It’s a kind of buy now, pay later plan, but it’s not one you’ll like. Adults who are overweight in early adulthood may pay for it by the time they reach their senior years with chronic kidney disease (CKD).
Researchers with the London School of Hygiene & Tropical Medicine recently published their findings about the relationship between early adult obesity and CKD later in life in the Journal of the American Society of Nephrology (JASN).
Looking at body mass index (BMI) data from nearly 4,600 participants aged 20, 26, 36, 43, 53, and 60 to 64 years, the study concluded that if you are or become overweight between the ages of 26- to 36-years-old, you are nearly twice as likely to develop CKD between the ages of 60 to 64 than if you were never overweight or didn’t become overweight until your sixties.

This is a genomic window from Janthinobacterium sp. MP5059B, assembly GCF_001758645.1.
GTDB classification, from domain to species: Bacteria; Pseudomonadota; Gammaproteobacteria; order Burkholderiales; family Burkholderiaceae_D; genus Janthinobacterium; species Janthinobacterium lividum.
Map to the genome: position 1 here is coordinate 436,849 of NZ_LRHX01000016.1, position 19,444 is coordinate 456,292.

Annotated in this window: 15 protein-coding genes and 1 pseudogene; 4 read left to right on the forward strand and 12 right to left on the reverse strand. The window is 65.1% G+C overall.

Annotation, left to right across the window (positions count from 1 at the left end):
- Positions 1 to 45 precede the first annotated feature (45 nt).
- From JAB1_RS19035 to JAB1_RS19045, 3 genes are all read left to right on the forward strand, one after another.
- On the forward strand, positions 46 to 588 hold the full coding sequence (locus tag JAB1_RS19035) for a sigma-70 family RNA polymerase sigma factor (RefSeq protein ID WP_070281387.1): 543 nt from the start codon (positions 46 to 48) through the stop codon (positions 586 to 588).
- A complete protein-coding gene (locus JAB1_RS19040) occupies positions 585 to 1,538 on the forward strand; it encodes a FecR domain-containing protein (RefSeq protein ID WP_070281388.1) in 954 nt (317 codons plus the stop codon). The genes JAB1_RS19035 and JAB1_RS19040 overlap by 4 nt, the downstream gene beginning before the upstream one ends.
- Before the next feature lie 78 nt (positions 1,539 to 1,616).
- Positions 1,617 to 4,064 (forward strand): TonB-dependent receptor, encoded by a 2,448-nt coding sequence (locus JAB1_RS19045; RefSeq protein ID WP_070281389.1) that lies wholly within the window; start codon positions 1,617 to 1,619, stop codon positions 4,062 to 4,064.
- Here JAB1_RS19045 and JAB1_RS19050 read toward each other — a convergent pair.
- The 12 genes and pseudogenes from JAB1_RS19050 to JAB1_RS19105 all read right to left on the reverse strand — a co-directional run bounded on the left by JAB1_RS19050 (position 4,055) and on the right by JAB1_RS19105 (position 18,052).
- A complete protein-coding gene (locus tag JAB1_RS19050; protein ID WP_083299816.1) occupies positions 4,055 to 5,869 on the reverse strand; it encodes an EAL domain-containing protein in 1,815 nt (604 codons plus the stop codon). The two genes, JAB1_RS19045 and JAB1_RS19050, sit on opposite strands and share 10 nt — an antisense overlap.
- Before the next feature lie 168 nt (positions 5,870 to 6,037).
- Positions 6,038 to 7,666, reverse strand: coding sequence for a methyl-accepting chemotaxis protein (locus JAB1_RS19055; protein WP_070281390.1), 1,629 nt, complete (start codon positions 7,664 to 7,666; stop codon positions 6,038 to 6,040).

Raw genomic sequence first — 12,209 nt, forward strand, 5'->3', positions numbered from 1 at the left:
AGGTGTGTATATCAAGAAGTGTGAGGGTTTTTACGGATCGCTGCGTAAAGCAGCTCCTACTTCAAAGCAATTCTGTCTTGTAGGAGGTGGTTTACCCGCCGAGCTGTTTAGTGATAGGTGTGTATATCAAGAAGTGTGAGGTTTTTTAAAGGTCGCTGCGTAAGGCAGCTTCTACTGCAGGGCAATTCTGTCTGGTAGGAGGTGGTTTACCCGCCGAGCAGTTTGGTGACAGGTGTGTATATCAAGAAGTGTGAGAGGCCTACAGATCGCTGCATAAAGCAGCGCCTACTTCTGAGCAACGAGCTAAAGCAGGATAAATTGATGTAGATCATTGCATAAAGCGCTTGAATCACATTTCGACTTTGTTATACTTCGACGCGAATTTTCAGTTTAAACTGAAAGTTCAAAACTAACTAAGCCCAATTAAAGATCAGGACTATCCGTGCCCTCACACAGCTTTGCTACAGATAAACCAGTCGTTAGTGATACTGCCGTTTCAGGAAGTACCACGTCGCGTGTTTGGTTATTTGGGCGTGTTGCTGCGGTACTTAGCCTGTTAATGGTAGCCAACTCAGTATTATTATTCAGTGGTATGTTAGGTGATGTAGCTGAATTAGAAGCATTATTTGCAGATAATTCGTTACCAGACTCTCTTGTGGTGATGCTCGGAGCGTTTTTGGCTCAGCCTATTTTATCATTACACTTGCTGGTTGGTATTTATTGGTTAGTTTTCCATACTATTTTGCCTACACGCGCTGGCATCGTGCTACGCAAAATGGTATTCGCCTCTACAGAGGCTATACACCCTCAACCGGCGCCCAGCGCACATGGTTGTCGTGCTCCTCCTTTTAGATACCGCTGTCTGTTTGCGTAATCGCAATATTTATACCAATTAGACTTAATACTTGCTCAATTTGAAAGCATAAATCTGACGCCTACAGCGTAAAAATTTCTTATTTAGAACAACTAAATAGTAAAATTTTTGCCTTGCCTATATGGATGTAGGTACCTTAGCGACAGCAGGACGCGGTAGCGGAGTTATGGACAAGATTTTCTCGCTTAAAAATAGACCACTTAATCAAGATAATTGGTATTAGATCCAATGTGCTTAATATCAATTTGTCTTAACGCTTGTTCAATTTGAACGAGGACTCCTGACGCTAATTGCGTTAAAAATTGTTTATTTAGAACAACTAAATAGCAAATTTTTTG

CKD can manifest in many ways including cardiovascular disease and stroke, which can lead to premature death.
The message is clear: When it comes to preventing CKD, less is more—less weight, that is.
"Chronic Kidney Disease," MedlinePlus, www.nlm.nih.gov
"Chronic Kidney Disease Increases Risk of Death at All Ages, Study Finds," 10/31/12; "Overweight Starting in Early Adulthood Linked with Kidney Disease in Older Age," 4/4/13; "Poor Kidney Function Linked to Future Heart and Brain Problems," 9/30/10, www.sciencedaily.com